Albright and Wilson was founded in 1856 as a United Kingdom manufacturer of potassium chlorate and white phosphorus for the match industry. For much of its first 100 years of existence, phosphorus-derived chemicals formed the majority of its products.
It was set up as a Partnership between two Quakers, Arthur Albright, and John Edward Wilson. It became a private limited company, Albright & Wilson Ltd, in 1892; and it remained a double family-owned firm, for nearly 100 years, until 5 March 1948, when it became a public company.
Albright and Wilson expanded considerably into silicones, detergents, food additives, metal finishing chemicals, strontium based chemicals and chromium based chemicals. It was the second largest chemical manufacturer in the United Kingdom; although it was always very much smaller than ICI.
In 1971 Tenneco bought a part of Albright and Wilson's share holdings; and in 1978 obtained full ownership. In the short term, the company retained its own identity; however many of its subsidiaries were sold off. In 1995, Tenneco divested many of its assets; and parts of the original core of Albright and Wilson were transferred into a new public company, Albright and Wilson Plc which was floated on the stock market, in February of that year. However, just four years later, following disappointing results, the French chemical company Rhodia acquired Albright and Wilson in March 2000 and the century-and-a-half old name finally disappeared except in India, Australia, New Zealand and the Philippines.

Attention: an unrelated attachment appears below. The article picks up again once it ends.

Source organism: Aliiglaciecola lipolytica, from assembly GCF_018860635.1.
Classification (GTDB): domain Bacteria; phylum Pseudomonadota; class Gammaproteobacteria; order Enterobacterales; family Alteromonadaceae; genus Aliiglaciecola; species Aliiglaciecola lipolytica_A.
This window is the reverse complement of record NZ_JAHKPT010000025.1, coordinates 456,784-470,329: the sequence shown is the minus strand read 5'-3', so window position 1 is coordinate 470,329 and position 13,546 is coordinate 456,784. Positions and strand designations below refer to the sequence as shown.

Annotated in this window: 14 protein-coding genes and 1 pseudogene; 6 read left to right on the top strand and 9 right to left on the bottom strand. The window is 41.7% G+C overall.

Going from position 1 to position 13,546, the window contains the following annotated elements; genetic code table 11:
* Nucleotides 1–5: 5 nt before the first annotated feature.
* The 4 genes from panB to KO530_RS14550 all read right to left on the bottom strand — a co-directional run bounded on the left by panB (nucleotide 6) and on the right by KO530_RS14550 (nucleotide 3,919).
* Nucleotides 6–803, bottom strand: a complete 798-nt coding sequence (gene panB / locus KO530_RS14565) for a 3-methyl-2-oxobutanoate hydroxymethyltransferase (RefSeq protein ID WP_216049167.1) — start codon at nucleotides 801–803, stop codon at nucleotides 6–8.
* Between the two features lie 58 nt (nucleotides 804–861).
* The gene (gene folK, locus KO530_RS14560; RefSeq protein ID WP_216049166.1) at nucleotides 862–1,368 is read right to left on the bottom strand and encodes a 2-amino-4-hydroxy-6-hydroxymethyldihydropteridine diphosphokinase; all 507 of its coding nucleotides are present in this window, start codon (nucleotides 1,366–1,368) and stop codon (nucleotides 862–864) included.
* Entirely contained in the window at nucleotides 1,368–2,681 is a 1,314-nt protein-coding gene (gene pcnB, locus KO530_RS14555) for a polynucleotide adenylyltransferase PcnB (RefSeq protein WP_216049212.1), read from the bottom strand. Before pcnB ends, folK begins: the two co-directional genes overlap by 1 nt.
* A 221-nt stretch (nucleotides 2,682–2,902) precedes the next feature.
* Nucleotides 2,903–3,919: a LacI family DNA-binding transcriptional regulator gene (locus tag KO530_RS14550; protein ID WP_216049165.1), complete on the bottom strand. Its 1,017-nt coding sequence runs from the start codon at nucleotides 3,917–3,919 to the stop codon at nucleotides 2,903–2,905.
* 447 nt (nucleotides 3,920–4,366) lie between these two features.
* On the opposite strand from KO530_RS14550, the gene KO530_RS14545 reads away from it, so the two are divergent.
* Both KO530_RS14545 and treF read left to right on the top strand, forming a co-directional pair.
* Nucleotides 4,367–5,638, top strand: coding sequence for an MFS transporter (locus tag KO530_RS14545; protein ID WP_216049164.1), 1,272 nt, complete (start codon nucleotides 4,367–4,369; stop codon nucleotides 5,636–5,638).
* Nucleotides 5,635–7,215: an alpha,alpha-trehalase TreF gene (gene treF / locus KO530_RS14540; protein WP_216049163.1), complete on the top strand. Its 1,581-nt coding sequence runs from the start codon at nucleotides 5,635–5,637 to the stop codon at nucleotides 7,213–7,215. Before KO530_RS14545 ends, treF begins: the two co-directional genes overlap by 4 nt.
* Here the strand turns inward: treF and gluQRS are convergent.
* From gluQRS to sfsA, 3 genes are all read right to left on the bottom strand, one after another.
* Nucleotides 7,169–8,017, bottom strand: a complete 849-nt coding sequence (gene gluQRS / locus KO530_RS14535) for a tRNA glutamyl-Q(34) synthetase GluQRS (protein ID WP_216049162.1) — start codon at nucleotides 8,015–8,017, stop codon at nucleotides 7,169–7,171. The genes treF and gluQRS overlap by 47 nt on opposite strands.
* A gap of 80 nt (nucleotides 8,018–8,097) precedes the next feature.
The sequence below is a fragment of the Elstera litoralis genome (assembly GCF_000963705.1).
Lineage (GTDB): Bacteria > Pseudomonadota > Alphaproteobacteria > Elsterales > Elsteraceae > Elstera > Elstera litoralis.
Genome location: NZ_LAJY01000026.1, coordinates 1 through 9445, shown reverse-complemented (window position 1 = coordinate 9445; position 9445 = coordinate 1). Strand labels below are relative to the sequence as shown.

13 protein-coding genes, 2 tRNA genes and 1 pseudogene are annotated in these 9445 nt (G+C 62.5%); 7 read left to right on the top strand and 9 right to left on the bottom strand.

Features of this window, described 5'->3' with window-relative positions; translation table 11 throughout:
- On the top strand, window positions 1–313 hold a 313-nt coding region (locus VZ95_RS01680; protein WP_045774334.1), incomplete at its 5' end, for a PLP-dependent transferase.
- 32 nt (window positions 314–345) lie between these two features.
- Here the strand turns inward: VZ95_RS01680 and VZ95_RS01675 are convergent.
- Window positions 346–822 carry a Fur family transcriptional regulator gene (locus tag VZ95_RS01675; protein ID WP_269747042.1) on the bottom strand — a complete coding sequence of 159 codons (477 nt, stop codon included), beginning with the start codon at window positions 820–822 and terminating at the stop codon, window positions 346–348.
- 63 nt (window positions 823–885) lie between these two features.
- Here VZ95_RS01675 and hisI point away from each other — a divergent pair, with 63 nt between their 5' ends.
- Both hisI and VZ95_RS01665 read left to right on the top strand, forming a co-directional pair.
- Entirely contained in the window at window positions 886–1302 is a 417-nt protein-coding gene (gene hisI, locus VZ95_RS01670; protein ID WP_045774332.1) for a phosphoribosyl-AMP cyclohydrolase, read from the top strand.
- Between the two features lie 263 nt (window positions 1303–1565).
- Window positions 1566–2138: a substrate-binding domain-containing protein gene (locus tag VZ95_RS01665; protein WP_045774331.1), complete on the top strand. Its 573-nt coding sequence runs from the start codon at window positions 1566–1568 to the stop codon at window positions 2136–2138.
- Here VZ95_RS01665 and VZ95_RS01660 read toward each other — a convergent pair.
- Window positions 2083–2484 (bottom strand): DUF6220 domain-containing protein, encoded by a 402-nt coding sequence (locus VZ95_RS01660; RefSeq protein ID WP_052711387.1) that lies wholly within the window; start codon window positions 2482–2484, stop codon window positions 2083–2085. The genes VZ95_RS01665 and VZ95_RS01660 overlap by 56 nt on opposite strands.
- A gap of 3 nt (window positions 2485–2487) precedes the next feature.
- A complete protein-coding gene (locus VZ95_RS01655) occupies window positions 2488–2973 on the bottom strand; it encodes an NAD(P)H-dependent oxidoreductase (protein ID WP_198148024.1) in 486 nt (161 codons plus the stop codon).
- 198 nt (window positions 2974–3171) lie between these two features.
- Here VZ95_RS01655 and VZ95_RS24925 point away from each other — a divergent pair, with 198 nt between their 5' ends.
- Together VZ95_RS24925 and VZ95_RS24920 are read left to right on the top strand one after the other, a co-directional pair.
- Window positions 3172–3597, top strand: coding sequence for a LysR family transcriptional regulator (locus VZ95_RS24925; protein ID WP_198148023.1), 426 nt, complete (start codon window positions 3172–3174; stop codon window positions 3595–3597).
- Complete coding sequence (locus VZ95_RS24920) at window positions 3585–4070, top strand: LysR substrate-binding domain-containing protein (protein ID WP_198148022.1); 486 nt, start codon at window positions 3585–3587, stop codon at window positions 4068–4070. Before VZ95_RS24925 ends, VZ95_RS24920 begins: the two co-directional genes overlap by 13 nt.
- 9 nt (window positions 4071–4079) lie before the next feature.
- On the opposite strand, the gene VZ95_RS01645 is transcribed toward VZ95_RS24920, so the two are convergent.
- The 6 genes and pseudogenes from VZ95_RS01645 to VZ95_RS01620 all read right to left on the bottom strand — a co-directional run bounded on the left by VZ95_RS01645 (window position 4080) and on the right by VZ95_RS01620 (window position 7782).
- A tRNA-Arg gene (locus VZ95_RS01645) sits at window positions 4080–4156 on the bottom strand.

Parts of the original Albright and Wilson company are now owned by the Huntsman Corporation.
After a large fire at its Avonmouth plant in 1996, which caused the temporary closure of local motorways and rail services, Albright and Wilson were fined £60,000.
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